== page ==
climate-changed

This Utility Wants Excess Texas Wind to Power Electric Cars

Updated on
  • CEO Reed sees opportunity for cars running on wind power
  • Oncor would look for opportunities from batteries in future

Cattle graze near wind turbines at a wind power project in Texas, U.S.

Photographer: Eddie Seal/Bloomberg

Sempra Energy Chief Executive Officer Debra Reed sees a big future for electric cars and batteries in Texas now that her company has completed its $9.45 billion purchase of the state’s biggest utility Oncor Electric Delivery.

“We’re kind of the leaders in electric vehicles,” Reed said in a phone interview Friday. “With the excess wind that’s being produced in Texas during certain hours of the day, there may be some good opportunities for electric vehicles to be used in Texas to consume some of that.”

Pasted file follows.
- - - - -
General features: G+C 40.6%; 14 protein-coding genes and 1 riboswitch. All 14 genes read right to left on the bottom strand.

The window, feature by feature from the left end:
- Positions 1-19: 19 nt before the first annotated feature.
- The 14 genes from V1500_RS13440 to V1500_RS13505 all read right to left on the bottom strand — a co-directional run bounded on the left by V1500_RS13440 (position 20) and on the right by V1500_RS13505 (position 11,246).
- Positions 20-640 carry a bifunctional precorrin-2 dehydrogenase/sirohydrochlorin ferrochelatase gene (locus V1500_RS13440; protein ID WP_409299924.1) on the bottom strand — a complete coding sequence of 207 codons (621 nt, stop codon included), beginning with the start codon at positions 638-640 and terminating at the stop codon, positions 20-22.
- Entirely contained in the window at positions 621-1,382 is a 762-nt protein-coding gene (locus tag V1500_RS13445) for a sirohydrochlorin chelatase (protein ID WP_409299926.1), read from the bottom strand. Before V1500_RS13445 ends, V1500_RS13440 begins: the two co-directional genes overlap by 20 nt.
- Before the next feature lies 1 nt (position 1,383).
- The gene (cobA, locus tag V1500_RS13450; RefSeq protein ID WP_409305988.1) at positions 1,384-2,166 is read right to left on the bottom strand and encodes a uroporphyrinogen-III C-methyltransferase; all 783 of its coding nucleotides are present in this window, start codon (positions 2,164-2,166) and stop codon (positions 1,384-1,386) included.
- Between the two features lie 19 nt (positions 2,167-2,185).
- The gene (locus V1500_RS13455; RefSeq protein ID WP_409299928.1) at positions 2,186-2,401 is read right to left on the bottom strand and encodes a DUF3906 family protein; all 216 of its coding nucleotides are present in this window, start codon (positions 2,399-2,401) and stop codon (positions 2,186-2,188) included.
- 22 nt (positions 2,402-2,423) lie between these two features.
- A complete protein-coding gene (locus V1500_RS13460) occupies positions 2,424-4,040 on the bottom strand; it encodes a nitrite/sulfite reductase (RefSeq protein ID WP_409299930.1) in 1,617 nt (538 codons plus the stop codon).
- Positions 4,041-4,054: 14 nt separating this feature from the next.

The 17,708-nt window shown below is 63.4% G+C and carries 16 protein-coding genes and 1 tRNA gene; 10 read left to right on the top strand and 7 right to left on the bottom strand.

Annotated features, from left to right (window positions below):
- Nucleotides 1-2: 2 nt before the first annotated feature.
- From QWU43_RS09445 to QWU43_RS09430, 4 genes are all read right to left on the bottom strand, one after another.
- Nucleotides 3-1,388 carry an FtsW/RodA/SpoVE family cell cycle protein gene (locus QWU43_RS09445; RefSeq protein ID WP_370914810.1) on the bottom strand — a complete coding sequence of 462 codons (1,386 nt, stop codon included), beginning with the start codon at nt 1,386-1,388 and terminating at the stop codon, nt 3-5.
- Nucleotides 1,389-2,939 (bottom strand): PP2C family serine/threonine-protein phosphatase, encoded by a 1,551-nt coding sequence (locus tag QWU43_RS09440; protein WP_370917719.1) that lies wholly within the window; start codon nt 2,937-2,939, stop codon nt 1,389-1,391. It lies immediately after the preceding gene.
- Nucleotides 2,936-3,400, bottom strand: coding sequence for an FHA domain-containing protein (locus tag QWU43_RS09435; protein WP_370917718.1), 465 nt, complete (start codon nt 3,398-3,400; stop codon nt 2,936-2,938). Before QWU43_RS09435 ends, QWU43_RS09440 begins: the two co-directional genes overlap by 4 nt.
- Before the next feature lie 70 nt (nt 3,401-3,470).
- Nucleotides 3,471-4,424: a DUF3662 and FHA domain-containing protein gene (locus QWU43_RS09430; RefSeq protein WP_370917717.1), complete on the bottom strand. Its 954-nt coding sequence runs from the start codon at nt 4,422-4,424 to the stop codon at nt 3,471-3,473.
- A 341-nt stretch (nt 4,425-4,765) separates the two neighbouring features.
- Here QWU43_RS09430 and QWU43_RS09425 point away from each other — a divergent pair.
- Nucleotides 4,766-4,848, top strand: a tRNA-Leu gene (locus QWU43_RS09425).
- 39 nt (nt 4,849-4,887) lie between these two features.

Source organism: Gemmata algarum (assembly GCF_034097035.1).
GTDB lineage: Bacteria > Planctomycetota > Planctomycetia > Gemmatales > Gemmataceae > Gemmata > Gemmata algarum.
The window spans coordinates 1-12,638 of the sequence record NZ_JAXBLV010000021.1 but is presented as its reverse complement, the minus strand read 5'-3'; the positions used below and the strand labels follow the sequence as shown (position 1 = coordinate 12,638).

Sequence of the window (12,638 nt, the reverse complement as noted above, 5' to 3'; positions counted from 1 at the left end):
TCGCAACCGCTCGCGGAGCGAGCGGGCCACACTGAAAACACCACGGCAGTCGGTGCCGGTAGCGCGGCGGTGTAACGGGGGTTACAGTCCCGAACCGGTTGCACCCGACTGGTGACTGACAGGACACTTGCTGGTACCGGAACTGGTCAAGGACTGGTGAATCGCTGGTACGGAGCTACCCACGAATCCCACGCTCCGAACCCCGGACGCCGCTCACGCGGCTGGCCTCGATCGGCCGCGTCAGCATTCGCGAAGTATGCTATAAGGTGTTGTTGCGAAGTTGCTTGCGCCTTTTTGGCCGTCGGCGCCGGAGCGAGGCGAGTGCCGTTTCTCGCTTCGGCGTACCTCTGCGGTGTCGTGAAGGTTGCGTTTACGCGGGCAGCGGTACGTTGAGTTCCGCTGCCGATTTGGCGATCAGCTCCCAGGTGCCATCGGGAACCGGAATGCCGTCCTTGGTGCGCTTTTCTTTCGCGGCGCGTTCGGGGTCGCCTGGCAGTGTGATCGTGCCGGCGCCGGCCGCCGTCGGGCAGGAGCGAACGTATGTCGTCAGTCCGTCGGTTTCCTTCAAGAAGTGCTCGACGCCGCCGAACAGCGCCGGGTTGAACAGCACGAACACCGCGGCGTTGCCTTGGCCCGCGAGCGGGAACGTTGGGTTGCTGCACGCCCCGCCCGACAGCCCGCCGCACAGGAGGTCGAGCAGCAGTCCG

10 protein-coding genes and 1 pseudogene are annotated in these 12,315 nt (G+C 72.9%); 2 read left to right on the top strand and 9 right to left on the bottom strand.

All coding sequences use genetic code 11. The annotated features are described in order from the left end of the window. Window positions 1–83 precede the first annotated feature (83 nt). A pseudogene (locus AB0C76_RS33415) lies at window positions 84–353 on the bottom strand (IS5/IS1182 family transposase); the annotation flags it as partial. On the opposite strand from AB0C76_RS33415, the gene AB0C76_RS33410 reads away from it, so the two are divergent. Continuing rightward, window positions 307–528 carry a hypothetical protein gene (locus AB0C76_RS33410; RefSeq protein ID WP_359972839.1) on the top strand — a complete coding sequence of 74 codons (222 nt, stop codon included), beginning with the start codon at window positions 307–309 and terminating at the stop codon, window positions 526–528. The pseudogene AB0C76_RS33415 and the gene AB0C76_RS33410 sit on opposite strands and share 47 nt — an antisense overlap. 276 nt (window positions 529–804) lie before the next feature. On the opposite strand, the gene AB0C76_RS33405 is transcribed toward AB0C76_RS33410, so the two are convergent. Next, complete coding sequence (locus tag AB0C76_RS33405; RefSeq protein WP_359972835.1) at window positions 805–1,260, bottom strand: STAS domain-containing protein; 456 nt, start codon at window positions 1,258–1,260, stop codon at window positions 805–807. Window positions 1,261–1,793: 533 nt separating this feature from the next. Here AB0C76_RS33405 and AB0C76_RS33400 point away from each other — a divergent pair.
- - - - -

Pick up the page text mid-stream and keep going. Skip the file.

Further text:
Battery storage systems can also help Texas integrate wind and solar resources, she said. Electric vehicles and batteries are both viewed as promising growth areas for utilities that have struggled with slack electricity sales.

Oncor isn’t allowed to own batteries but talks between the utility and state lawmakers about how it can take advantage of the new technology are likely in the future, said Oncor CEO Allen Nye.

“It’s a developing issue in Texas” and “one we’re heavily involved with,” Nye said. “We would obviously look for opportunities to the extent the state decided that’s the direction they wanted to go.”

(Updates with Oncor comment in last paragraph. Earlier version corrected second deck headline and fourth paragraph after company clarified that talks with lawmakers hadn’t started.)
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